Lumbar sympathetic ganglion blockade with local anesthetic and neurolytic agents has been utilized in patients with occlusive peripheral vascular disease affecting the lower limbs (28). Reduction in rest pain in 80 of patients and healing of skin ulceration in 70 of patients have been shown to occur in conjunction with objective evidence of sympathetic blockade (decreased plantar sweating and vasoconstrictor ice response, increased skin blood flow, and temperature). The mean duration of effect was 5.9 ± 0.6 months (31) (level IV). The new option of spinal dorsal column stimulation is discussed below.

Back to Top | Article Outline

Neurolytic Intrathecal Blockade

The indications for various intrathecal neurolytic procedures are greatly diminished by the improved use of oral analgesic regimens and the broad scope of spinal opioid and nonopioid drug delivery (see below). Although valuable in some situations, neurolytic spinal techniques have suffered from a lack of efficacy data, short duration of analgesia, and significant complications. A more detailed description of these techniques and their outcome is given elsewhere (36). Such techniques are rarely if ever appropriate for patients with noncancer pain who have a normal life expectancy.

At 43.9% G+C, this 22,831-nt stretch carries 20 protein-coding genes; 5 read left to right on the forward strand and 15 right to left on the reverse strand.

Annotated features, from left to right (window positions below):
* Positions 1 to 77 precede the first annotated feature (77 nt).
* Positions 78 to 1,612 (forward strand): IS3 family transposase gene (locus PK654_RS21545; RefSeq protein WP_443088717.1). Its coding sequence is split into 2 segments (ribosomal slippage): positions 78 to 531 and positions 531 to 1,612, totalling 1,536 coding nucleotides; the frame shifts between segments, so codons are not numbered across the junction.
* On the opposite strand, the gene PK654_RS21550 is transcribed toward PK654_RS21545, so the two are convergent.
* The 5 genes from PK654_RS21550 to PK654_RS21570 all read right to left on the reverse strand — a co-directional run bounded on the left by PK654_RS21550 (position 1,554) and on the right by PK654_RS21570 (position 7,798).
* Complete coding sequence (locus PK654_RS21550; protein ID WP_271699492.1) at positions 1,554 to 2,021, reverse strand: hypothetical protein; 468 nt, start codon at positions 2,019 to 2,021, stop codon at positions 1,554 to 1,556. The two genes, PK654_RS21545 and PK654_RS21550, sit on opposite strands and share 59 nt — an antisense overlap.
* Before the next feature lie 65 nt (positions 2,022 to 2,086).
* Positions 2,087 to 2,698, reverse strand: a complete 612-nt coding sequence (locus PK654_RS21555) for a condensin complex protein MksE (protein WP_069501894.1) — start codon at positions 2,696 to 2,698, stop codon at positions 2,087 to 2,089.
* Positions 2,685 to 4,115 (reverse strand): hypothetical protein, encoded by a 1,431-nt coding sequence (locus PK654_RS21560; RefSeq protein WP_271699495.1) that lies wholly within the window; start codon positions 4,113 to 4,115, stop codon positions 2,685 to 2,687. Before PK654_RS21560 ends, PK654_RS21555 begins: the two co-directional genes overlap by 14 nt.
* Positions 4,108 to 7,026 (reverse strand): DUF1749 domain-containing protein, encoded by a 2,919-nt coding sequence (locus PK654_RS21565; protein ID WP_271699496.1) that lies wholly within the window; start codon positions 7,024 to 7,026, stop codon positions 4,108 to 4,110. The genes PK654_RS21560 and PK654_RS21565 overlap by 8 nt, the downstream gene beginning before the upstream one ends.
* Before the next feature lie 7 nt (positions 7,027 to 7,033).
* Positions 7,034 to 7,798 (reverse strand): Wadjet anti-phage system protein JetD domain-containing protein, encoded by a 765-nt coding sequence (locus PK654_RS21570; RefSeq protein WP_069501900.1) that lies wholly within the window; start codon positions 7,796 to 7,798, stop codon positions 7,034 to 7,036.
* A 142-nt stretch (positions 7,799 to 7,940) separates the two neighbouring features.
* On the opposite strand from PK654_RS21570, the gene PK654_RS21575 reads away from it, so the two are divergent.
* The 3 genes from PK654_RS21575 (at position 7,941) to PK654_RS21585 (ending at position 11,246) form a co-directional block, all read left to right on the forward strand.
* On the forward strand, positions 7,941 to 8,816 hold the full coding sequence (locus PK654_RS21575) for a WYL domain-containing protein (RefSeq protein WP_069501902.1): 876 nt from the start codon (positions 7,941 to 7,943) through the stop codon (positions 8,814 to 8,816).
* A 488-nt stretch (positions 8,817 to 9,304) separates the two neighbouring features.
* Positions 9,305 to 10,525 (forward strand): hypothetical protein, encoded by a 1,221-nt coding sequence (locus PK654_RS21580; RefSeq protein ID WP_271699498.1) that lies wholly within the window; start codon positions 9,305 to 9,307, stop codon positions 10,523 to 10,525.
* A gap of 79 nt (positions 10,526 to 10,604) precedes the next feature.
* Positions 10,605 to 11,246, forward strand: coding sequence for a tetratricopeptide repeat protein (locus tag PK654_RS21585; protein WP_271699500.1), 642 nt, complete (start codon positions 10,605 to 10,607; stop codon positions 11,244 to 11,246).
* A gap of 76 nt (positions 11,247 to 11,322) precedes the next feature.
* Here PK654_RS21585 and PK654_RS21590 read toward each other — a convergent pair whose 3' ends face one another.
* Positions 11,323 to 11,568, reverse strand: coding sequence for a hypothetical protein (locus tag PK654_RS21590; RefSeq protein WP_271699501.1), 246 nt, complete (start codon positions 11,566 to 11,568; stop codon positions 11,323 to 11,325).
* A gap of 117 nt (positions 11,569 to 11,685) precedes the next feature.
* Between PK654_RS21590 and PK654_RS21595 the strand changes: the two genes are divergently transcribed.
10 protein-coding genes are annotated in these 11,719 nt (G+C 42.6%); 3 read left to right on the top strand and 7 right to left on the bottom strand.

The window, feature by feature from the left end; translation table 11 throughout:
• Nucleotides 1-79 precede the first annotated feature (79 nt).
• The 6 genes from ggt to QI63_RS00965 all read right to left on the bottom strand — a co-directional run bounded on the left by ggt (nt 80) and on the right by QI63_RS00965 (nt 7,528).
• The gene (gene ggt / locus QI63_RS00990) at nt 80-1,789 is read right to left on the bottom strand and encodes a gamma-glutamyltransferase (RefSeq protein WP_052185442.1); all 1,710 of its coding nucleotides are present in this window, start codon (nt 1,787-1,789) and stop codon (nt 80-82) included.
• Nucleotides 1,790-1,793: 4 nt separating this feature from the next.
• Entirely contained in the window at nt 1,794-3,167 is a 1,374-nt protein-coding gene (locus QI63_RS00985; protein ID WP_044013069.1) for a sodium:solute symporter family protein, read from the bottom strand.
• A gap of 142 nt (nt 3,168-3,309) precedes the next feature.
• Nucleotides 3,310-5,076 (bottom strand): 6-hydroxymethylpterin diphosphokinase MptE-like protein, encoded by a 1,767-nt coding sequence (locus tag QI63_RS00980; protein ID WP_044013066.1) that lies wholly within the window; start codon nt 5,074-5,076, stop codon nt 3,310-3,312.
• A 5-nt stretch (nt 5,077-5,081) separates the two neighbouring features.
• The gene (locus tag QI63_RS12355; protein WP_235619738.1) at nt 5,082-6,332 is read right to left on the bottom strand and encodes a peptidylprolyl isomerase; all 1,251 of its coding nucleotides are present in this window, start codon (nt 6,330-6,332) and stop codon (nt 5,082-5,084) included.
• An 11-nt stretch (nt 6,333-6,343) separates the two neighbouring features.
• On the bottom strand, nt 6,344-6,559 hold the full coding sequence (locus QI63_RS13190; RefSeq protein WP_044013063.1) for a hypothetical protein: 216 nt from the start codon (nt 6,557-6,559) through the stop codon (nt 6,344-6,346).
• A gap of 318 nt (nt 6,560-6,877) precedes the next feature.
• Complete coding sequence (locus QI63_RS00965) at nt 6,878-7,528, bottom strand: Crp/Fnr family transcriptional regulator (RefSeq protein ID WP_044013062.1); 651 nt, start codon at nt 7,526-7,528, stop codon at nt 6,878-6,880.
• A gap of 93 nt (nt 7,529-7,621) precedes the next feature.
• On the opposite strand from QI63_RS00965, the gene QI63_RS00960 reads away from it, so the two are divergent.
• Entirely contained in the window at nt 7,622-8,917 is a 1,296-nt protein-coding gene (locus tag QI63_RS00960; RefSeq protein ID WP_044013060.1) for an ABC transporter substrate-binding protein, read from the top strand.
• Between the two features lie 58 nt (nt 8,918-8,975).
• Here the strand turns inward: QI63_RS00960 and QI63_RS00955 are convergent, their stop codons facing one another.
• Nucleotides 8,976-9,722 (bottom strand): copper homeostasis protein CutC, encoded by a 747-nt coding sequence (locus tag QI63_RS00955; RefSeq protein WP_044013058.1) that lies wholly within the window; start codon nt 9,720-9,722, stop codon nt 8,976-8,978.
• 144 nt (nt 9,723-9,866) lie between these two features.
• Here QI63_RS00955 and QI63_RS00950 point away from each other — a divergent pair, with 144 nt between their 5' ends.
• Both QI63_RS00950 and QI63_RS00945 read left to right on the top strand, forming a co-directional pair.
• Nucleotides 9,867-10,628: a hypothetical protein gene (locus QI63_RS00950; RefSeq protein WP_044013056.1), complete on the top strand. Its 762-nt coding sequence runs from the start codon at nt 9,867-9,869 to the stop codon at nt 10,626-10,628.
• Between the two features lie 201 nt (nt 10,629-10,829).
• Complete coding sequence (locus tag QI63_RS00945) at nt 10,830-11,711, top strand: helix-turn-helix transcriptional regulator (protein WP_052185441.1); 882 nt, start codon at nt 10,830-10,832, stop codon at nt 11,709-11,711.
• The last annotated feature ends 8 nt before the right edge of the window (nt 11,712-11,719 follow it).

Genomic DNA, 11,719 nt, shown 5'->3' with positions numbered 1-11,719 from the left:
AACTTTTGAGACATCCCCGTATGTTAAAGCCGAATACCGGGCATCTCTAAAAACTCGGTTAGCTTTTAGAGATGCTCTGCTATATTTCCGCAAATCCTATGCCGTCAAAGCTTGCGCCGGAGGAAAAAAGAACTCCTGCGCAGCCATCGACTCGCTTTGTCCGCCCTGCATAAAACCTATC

Back to Top | Article Outline

Epidural Analgesia and Ischemic Heart Disease

High thoracic epidural anesthesia has the potential to reduce myocardial oxygen demand by reduction in sympathetic efferent activity and to improve myocardial oxygen supply via improved endocardial to epicardial blood flow and increased luminal diameter of stenotic arteries in some patients (37).

Because of the beneficial physiological changes, and as cardiac pain is mediated via sympathetic afferent fibers, thoracic epidural anesthesia has a potential role in the management of refractory angina. A randomized controlled comparison of thoracic epidural anesthesia with bupivacaine and conventional medical therapy in severe refractory angina showed a significant reduction in the incidence (22 vs 61) and severity of myocardial ischemia in the thoracic epidural anesthesia group (38) (level II). The thoracic epidural anesthesia group had a reduced number of ischemic episodes, reduced ischemic episode duration, and a reduced area under the ST-time curve (as assessed by Holter monitor). The risks and benefits of thoracic epidural anesthesia during acute episodes of severe angina continue to be debated. Long term treatment of anginal pain has been reported in which patients self inject bupivacaine via a tunneled thoracic epidural catheter if their pain is unresponsive to sublingual nitrates (37) (level IV). An important alternative is the use of dorsal column spinal cord stimulation (see below).